Acting Like a Professional

NFL Betting: Acting Like a Professional

By Loot, NFL Football Handicapper,

Let the fact that the players we are betting on are professionals give way to us adopting a professional outlook, as well. What makes a good professional athlete makes a good handicapper, as well. Having the innate talent helps, but a lot of talented people don’t make it. You need to have other traits too–namely, an ability to work hard and handle defeat.

There are other elements to professionalism, but if you can master those two, you already have a leg up on your fellow bettors. One way to look at it is that anyone can get on a good run. Over the years, countless individuals have killed it in the area of NFL betting. How many of them are around today still putting shivers into the sportsbooks? Not many and it comes down to maintaining a level of professionalism. Not everyone can do it.

Think of any line of work. What does it mean to be a pro? A new teacher who doesn’t have his act together might fly off the handle in the face of an insolent student, whereas experienced pros would keep their cool. An experienced teacher is well-planned and organized to deliver the lesson plans, while a more amateurish educator might just wing it.

Transfer that sentiment to NFL betting. It requires a certain disposition. And if you’re a person prone to losing your cool at the slightest provocation, NFL betting might send you into an insane asylum. It really requires a certain personality fit. You can’t be a ranting lunatic and hope to hold up emotionally while betting on the NFL.

You need to be cool. More Fonzie and less Ralph Malph. Because betting on the NFL will test your inner resolve in a major way. Poise is an indispensable trait for the successful NFL bettor. Having that trait is what separates the NFL bettors who succeed from the ones that come and go. Anyone can handle winning, but how you handle setbacks is the real crucial point of concern.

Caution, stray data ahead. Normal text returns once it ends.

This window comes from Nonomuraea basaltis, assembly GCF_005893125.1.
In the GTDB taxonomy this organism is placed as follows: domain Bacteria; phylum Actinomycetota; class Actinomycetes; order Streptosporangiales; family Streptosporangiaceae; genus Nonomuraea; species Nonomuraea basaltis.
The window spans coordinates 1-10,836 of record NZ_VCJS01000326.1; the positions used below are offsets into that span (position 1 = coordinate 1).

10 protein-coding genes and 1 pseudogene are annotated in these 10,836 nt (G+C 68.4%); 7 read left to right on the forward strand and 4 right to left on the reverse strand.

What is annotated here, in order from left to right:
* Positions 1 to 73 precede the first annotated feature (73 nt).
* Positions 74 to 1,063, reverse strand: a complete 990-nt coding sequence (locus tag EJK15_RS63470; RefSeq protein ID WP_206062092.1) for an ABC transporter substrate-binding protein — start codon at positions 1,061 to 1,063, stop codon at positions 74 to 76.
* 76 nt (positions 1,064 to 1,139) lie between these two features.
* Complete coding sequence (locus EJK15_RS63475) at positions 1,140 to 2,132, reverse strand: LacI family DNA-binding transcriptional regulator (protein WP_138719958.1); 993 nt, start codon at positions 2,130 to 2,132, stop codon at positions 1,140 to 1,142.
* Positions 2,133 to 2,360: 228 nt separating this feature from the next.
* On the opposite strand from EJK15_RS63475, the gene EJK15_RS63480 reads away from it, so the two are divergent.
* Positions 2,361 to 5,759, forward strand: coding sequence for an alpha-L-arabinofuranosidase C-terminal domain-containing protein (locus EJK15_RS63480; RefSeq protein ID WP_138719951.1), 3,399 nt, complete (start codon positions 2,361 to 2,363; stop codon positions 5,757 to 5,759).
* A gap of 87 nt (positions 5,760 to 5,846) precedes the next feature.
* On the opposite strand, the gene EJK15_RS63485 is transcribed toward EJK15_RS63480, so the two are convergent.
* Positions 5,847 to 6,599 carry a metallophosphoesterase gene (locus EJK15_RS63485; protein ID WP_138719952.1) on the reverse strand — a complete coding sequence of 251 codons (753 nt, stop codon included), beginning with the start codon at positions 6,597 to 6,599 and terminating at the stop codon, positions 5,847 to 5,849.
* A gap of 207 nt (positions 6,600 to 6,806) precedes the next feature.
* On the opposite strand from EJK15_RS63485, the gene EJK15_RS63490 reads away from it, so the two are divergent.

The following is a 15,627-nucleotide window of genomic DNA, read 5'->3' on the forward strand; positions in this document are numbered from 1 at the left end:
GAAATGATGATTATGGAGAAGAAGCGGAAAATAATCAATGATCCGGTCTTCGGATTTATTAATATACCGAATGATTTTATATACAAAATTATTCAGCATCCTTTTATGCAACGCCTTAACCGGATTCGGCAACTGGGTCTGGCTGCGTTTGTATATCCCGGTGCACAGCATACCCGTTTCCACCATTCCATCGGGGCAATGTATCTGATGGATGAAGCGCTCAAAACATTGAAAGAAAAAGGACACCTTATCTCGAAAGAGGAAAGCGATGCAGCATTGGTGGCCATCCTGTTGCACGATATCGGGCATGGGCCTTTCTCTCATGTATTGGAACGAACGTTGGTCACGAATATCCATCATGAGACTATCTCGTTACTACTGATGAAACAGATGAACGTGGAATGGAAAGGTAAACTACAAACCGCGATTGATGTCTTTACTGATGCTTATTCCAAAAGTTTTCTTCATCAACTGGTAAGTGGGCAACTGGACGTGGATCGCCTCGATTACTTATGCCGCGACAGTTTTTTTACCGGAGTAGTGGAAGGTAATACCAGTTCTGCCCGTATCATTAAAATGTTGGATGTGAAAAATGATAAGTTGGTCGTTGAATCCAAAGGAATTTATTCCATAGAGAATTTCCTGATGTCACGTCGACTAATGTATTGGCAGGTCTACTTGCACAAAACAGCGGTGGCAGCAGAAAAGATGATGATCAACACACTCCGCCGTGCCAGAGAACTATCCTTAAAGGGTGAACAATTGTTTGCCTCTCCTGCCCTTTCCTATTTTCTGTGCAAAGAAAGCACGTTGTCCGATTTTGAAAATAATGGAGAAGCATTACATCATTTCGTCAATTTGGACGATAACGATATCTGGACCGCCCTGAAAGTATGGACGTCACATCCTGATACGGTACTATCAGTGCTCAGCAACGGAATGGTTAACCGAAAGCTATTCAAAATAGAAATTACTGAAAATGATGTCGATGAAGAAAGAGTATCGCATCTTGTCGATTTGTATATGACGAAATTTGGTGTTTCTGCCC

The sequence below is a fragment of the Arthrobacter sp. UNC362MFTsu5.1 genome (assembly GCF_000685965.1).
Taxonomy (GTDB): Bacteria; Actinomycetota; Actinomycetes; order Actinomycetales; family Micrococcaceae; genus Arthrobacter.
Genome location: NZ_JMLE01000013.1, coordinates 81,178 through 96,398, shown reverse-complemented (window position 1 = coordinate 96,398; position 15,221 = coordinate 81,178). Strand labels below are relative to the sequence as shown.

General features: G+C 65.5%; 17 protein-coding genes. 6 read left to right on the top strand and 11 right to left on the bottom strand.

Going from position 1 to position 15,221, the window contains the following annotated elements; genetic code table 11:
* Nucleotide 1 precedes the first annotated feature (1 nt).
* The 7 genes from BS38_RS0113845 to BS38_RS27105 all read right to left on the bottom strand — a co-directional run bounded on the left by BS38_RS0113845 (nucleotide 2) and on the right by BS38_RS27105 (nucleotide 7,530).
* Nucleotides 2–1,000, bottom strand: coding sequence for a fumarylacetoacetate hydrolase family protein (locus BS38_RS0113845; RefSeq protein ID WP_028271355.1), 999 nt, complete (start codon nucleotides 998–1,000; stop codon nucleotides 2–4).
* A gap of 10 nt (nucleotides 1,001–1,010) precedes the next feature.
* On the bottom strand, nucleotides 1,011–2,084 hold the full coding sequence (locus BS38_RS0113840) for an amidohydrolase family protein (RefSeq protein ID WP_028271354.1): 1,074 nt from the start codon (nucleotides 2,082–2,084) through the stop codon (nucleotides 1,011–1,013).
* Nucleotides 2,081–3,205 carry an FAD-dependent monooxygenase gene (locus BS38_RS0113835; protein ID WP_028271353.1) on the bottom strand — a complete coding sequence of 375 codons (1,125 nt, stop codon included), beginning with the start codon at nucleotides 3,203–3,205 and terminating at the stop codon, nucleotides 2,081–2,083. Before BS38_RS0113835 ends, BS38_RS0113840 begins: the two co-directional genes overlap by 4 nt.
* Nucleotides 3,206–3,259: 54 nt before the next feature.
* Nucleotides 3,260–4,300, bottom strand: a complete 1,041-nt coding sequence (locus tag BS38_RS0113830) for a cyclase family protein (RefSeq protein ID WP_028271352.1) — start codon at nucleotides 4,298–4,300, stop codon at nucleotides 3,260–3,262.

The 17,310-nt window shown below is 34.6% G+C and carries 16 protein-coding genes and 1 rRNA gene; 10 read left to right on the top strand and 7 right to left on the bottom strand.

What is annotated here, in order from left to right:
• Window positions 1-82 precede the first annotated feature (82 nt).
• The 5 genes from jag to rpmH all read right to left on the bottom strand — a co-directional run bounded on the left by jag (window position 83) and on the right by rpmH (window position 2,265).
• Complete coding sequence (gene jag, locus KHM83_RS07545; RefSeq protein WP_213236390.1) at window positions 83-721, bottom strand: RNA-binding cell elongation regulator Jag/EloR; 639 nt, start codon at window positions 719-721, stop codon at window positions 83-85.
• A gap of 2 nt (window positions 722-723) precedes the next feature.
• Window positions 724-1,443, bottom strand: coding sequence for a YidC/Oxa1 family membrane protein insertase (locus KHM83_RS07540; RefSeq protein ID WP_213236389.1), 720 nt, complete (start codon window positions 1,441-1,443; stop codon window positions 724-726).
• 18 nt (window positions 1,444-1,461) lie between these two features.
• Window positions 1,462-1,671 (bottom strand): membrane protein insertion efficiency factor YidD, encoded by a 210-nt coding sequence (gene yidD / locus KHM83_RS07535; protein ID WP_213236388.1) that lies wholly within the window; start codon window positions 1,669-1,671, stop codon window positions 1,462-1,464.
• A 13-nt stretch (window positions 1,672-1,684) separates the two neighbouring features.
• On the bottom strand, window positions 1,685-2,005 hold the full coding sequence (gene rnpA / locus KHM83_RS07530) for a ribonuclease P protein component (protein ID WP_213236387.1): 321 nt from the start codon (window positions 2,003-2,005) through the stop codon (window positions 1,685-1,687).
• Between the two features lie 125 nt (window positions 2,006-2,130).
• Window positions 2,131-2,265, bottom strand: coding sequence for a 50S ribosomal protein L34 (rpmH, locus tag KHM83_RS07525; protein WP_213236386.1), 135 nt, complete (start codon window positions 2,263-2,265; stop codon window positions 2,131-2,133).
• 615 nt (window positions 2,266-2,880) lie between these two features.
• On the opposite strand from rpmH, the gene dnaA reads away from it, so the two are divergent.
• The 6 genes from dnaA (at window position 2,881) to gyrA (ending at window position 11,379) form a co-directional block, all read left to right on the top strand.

We’ve seen the winners, strutting through the sportsbook, talking about how much lobster they’re about to eat. That’s all fine and dandy. But look at him when he’s losing. What happens then? Do you see him at the craps table with sweat glowing from his brow? Is he at the video poker machine hoping a royal straight flush will bail him out?

How you handle losing is really what it’s all about and it forces you to call on all your professionalism. You know this a marathon, not a sprint. Success is proven over years, not a couple weekends. That’s why the smooth operator is able to psychologically shake off a loss or series of losses and continue about his business. He’s not canceling dinner plans because he’s in a crappy mood. He isn’t snapping at people because the Browns didn’t cover.

Take two guys. They start picking games. If one is a pretty good handicapper and has poise and professionalism, he will inevitably outlast the handicapping whiz who has personal control issues. Years from now, the merely pretty good handicapper will still be at the book doing his thing, while the supposed genius is handing out escort cards on Las Vegas Boulevard.


And professionalism also extends to the work you put into this. You need to set time aside to do a proper analysis. Find time when you’re less likely to be bothered and approach it like you’re in a clinic. And don’t forget to do the little things. Not all vital information is on In the old days of limited information–you had an excuse. You don’t have any reasons now to not be thorough. Look at local papers of the teams you’re betting on. Find someone, a writer or whoever, who has their hand on the pulse of the team, or is maybe an insider.

It is important to process the information correctly–how to prioritize certain data. But it requires hard work. And a real pro puts in the work–no matter what. Bettors need to develop that same type of doggedness. Not to imply that it’s harder to bet on the NFL than it is to play in it, but some of the same traits that make good NFL players lead to good handicapping and success in NFL betting.